Mechanical picking, a faster and cost-effective method of harvesting, has some disadvantages as machine picks the immature bolls, as well as leaves, stem fragments with the matured bolls.
On the other hand higher grade of cotton is obtained by a selective and good hand picking. An expert picker can easily trace out the matured bolls and does not pick leaves or stem fragments with it.
This method is slower and the most expensive in developed countries but better for developing countries.
After the crop has been gathered the fibres are separated from the seeds by a process known as ginning. Gins may be classified into two types
- the saw gin and
- the roller gin.
A saw gin consists of a series of circular saws having specially shaped teeth and used mainly for short and medium staple cotton.
Modern gins have 80-120 saws mounted on a long, horizontal shaft at suitable intervals. Seed cotton is fed through a hopper and the saws operate against it as the fibres known as lints become separated from the seed.
In a roller gin, a knife jerks the seed from the fibre while the latter is pulled away between a roller and a fixed knife. McCarthy gin is a special type of roller gin.
Roller ginning which is often preferred for longer fibres is a slower and more costly process.
Cotton linters are the short, fuzzy hair-like fibres that remain on the seeds after ginning has been done. The cotton linters are removed by a second ginning process.
They are used in the manufacture of viscose rayon and acetates, plastics, shatterproof glass, photographic film and for other purposes
After ginning, the lints are compressed into rectangular bales, which are covered with jute or polypropylene bagging and bound with iron bands.
The bales generally weigh about 480 or 500 pounds each. These bales are then sent to the yarn manufacturing mills.
The assessment of cotton is carried out traditionally by the cotton classes, who depend upon the personal skill and long experience judging cotton quality by inspection and feel. The assessment is based on
(1) the staple length,
(2) the color and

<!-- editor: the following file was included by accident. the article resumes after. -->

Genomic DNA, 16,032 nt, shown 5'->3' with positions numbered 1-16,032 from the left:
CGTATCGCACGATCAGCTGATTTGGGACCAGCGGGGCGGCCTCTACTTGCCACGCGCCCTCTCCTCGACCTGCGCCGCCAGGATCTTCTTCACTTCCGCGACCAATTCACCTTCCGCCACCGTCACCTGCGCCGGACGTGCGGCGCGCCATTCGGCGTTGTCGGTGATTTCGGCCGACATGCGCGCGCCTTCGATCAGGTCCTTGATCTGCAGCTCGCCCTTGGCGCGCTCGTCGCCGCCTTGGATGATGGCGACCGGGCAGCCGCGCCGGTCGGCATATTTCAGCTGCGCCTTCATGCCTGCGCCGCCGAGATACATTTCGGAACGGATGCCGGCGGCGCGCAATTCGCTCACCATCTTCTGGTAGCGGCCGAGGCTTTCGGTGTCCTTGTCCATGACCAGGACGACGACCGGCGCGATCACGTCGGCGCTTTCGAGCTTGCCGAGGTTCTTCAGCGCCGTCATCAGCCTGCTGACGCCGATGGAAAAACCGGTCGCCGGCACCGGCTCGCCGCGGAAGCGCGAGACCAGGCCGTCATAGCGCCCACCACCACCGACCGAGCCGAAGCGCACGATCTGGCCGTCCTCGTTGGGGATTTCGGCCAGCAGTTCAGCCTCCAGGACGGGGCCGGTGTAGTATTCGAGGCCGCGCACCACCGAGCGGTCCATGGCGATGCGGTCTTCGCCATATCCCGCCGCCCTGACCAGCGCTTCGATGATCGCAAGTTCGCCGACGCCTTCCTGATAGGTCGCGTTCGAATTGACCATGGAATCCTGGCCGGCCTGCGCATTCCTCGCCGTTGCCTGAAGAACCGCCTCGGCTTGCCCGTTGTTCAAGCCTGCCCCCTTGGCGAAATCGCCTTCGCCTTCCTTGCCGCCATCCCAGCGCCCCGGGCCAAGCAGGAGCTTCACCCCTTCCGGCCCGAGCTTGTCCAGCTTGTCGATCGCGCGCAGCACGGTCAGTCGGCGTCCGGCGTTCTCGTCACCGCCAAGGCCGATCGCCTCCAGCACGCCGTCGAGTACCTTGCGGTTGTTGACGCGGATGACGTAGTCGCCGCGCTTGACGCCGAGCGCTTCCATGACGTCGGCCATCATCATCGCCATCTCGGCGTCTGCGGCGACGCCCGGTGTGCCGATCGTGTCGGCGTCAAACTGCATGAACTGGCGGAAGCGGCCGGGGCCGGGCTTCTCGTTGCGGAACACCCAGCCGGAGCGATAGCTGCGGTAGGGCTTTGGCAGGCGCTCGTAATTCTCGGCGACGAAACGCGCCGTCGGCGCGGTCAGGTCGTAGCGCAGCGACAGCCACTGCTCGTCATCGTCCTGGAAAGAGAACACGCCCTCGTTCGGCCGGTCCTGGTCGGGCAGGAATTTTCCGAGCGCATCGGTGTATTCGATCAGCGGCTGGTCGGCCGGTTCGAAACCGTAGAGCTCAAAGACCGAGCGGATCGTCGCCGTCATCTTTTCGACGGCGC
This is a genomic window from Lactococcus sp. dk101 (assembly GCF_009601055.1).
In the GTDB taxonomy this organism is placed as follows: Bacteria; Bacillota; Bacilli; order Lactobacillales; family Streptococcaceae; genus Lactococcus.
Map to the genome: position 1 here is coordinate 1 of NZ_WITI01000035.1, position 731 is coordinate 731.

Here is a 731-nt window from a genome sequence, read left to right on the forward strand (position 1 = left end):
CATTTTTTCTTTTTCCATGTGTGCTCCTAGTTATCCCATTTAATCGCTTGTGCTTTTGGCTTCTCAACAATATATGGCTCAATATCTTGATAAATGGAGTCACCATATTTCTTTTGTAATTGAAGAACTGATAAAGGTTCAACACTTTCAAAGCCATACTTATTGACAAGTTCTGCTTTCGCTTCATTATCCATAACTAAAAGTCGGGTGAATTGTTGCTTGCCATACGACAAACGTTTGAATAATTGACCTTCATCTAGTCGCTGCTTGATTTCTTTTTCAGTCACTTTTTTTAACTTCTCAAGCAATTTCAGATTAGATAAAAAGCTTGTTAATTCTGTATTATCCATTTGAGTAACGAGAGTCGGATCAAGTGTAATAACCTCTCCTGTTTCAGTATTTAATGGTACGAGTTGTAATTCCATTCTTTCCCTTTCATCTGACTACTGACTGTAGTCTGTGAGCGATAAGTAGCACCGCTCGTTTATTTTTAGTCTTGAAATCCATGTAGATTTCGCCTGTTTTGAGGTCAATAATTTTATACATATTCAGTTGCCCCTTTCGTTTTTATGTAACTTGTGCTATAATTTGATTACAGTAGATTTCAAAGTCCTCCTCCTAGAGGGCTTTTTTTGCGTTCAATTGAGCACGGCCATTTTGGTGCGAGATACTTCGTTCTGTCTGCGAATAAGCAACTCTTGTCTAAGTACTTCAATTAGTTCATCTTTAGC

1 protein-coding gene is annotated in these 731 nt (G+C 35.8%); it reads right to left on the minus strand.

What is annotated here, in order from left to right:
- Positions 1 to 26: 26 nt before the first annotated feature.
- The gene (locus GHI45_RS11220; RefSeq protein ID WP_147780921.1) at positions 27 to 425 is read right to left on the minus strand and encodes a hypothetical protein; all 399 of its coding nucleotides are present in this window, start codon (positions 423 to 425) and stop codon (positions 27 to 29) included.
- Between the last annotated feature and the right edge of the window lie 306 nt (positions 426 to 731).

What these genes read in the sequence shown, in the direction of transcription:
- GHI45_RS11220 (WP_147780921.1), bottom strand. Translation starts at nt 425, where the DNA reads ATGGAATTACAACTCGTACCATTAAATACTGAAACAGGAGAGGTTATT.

(3) the amount of impurity in the cotton.
The classes work usually by a hand- examination of the cotton. Staple length is judged by taking a sample and pulling it to display a filmy web of fibre.
Recent Developments in Cotton Fibre
At present, there is a growing interest in naturally colored cotton and organic cotton because of the public’s rising interest in environmental issues.
Naturally colored cotton is usually shorter, weaker and finer than regular upland cotton while the fibre properties of organic cotton are in the normal range for conventional cotton.
Lower yields and increased processing waste due to poorer fibre quality are offset by a premium in market price. However, the production and supply of these specialty cotton is limited.
Recently, a genetically engineered pest-resistant cotton was developed in Australia. This cotton variety protects cotton plants from the boll caterpillar which has developed powerful resistance to chemicals.
Organic Cotton Fibre
Attempts have been made to reduce the impact of cotton growing by eliminating pesticide use and by growing colored strains of cotton so that the preparation and dyeing of the cotton is minimized.
The bollworm can be eliminated by imposing a three-month fallow period at the end of the growing season, and certain short fibre colored cotton used by Indians in Central America have been crossbred with long fibre strains by a company in the US called Foxfibre.
However, the amount of organic cotton grown in the US is still only a tiny fraction of the global output.
Application of Cotton Fibre
The wide range of wearing apparel like blouses, shirts, dresses, children wear, active wear, jackets, skirts, pants, sweaters, hosiery, neckwear.
Curtains, draperies, bedspreads, comforters, throws, sheets towels, table cloths, table mats, napkins.
Important Properties of Cotton fibres
Chemical Properties Of Cotton Fibre
- Effects of Acids
Cotton fibre gets Disintegrated by hot dilute acids or cold concentrated acids and it is Unaffected by cold weak acids.
- Effects of Alkalis
Swelling (mercerization) in caustic, but no damage to the cotton fibre
- Effect of Organic Solvents
Cotton is resistant to most common industrial and household solvents
- Effects of Other Chemicals
Bleached by hypochlorites and peroxides; oxidizes into oxy-cellulose. Cotton swells and disintegrates in cuprammonium hydroxide.
- Effect of Heat
Highly resistant to thermal deformation and degradation, an onset of decomposition in air (TGA) 5500F. Safe hot-plate (ironing) temperature 4250F yellows after 5 hours at 248 F.
Physical Properties of Cotton Fibre
- Breaking Tenacity (gf/tex) (gf/den)
Standard – 27-44gf/tex Standard -3.0-4.9 gf/den
Wet 28-57 gf/tex Wet 3.3-6.7 gf/tex
- Sunlight and Mildew Resistance
Excellent resistance to sunlight. Fabrics subjected to excessive mildew are laundered to minimize residual effects.
- Specific Gravity
Cellulosic polymer – 1.54
Cotton fibre- 1.27
- Moisture Regain
7% (under standard conditions).
- Moisture Absorbency
24-27% at 95% Relative Humidity.
- Breaking Elongation
standard breaking elongation- 3-9.5%
- Elastic Recovery
74% recovery after 2% elongation.
45%recovery after 5% elongation.
Upon ignition, fibre leaves fine gray ash and no bead.
Longitudinal appearance is flat and ribbon-like with convolutions.
Dissolves in 80% cold sulfuric acid.
- Average Toughness
- Dyes Used
Direct, vat, azoic, mordant, pigment, sulfur, reactive, etc.
- Tensile Strength (psi)
- Average Stiffness